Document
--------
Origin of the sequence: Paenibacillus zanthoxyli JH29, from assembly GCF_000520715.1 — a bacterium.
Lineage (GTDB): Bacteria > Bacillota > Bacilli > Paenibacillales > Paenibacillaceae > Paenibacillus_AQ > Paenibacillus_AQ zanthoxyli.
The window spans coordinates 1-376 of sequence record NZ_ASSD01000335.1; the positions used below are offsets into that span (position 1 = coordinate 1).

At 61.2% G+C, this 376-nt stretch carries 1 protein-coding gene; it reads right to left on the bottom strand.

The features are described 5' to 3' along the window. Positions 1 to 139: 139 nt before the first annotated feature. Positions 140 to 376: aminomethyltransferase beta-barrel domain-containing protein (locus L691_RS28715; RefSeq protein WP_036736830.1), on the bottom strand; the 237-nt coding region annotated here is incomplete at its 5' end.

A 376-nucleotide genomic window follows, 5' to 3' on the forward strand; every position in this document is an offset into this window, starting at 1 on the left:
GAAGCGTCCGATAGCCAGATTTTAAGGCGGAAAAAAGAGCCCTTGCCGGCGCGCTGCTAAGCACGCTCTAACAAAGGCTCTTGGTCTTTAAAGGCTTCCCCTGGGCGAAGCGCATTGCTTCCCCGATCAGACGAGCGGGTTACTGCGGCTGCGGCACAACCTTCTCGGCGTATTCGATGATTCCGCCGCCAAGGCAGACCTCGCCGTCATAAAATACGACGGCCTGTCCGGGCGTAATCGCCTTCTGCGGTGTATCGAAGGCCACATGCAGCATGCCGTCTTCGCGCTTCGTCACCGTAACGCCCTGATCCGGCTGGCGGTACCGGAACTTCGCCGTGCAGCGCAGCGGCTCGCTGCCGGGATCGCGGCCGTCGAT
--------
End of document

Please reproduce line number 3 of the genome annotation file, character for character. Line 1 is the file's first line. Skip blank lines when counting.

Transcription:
The window spans coordinates 1-376 of sequence record NZ_ASSD01000335.1; the positions used below are offsets into that span (position 1 = coordinate 1).